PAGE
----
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Caramel Chess Tart

Chewy on the edges, gooey in the middle, and all around irresistible, this caramel chess tart takes a few simple ingredients and transforms them into a spectacular dessert!

Caramel chess pie on cutting board with 3 pieces cut

Chess Pie in a Tart Pan!

I know we’ve talked about it previously, but I am just so utterly fascinated by chess pie. It takes the most unassuming list of ingredients and turns them into a gooey and delicious pie. It’s pure genius. There are endless variations of chess pie out there in the universe, but this caramel chess tart is among my favorites.

I feel a little bit like I need to add an asterisk after the word “caramel” in that title. You see, despite the caramel flavor of this tart, you don’t have to labor over making caramel for it. The flavor magically evolves from all the brown sugar that’s mixed into the filling.

Besides all of that caramel goodness, this is also one of the simplest pies you’ll ever make. Just one bowl for the filling plus a pie crust. I made my go-to basic pie crust, but feel free to use your favorite, or even a store-bought crust. I won’t judge.

You can dress up slices of this pie with a sprinkling of confectioners’ sugar, a dollop of whipped cream, or a scoop of ice cream. I think it’s plenty good all on its own.

Caramel chess tart on cutting board with one slice cut and pulled away

What You’ll Need

Scroll down to the recipe card to find the ingredient quantities and recipe instructions.

What Is the Best Substitute for Buttermilk?

If you don’t want to buy buttermilk every time you need it for a recipe, the best substitute is buttermilk powder. You can keep it on hand in the pantry for whenever you need it. Add the powder to milk, then use it in your recipe.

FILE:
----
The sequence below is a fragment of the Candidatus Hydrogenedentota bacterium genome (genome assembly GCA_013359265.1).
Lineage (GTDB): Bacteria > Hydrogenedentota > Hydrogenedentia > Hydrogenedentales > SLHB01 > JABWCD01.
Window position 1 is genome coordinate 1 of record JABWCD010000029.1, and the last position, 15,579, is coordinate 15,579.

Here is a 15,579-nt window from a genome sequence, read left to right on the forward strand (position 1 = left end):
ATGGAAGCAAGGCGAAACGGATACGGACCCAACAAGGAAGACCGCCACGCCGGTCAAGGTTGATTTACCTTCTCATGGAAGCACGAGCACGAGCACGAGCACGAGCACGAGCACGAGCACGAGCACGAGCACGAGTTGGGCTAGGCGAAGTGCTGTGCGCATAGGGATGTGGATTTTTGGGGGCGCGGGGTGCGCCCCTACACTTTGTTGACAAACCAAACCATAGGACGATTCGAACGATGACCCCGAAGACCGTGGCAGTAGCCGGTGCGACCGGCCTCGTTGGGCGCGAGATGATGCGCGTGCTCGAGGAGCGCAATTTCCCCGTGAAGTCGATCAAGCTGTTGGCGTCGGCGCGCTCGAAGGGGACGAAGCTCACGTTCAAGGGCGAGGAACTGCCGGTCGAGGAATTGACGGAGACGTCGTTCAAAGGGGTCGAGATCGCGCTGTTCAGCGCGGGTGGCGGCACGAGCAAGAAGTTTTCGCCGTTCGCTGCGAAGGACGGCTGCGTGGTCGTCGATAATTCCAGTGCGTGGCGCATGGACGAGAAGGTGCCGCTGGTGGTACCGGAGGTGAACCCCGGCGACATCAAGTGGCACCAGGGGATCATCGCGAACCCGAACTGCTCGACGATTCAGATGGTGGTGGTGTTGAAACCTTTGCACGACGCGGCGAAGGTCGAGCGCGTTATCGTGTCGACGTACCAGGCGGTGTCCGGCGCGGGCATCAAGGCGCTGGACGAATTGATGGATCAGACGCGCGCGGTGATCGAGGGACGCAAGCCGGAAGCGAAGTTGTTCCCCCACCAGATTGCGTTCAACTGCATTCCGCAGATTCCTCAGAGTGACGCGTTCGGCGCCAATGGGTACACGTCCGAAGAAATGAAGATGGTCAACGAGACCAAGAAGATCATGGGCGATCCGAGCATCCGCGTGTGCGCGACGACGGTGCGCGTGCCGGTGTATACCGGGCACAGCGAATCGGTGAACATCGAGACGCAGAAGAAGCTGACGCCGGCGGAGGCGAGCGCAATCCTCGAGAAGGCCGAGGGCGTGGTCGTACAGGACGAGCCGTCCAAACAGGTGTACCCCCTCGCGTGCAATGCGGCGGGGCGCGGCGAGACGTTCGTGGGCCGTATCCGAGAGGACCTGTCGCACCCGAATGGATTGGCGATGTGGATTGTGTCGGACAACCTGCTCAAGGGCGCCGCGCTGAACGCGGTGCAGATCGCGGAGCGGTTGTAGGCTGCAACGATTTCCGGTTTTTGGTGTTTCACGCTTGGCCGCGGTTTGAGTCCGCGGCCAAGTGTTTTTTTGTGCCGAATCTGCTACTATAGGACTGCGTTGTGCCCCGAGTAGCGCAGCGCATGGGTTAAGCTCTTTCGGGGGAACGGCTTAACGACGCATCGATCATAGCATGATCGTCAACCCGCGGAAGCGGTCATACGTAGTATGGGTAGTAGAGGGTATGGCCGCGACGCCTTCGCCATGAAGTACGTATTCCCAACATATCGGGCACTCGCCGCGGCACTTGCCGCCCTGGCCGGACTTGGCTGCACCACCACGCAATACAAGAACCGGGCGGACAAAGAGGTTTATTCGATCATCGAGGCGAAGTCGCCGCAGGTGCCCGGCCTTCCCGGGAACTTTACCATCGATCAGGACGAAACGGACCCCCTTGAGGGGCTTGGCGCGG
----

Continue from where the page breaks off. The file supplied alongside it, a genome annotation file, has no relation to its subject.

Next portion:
Another option is to pour 1 tablespoon of white vinegar or lemon juice into a liquid measuring cup, then pouring in whole milk until it reaches the 1 cup mark. Whisk and let the mixture thicken for about 5 minutes. This formula can be scaled up or down, depending on your recipe—although for this caramel chess tart, you’ll have to figure out a way to measure 1/4 tablespoon of vinegar or lemon juice, which isn’t exactly easy!

How to Make Caramel Chess Tart

In addition to the simple ingredients, making this caramel chess tart is simple as well. Here’s what you’ll need to do.

Prepare. Preheat your oven to 450°F and lightly grease a 10-inch tart pan.

Bake the crust. Fit the pie crust into the prepared pan, then line it with parchment paper or aluminum foil. Place pie weights or dried beans on top, then bake for 7 minutes.

Finish the crust. Take the tart pan out of the oven and carefully remove the lining and weights. Bake for 2 additional minutes, then set the pan on a wire rack to cool. Reduce the oven temperature to 350°F.

Cream the butter and sugar. Use an electric mixer on medium speed to beat the butter and brown sugar until they’re fluffy.

Finish the filling. Beat in the eggs one at a time, then stir in the flour, buttermilk, salt, and vanilla.

Bake the tart. Place the tart pan with the partially baked crust onto a rimmed baking sheet. Pour the filling into the crust, then bake for 45 to 50 minutes, or until the center is almost set.

Cool. Let the tart cool completely on a wire rack, then remove the pan rim and transfer the tart to a serving plate.

Caramel chess tart on cutting board with 3 slices cut and pulled away

Tips for Success

Read my baking tips for beginners, then follow these additional tips for a perfect caramel chess tart.

  • Soften the butter. Set it out for about 30 minutes before starting the recipe, along with the eggs. This will help the filling mix more evenly.
  • Look for a little bit of jiggle. When the chess tart is done baking, it will still have a little bit of jiggle in the center; it should move like Jello, not like liquid.
  • Don’t stress about cracks. It happens! It won’t affect the taste of the tart and after you dust the top with powdered sugar, no one will notice.

How to Store

Allow your tart to cool completely, then cover it with foil or plastic wrap. It will keep well in the refrigerator for up to 3 days.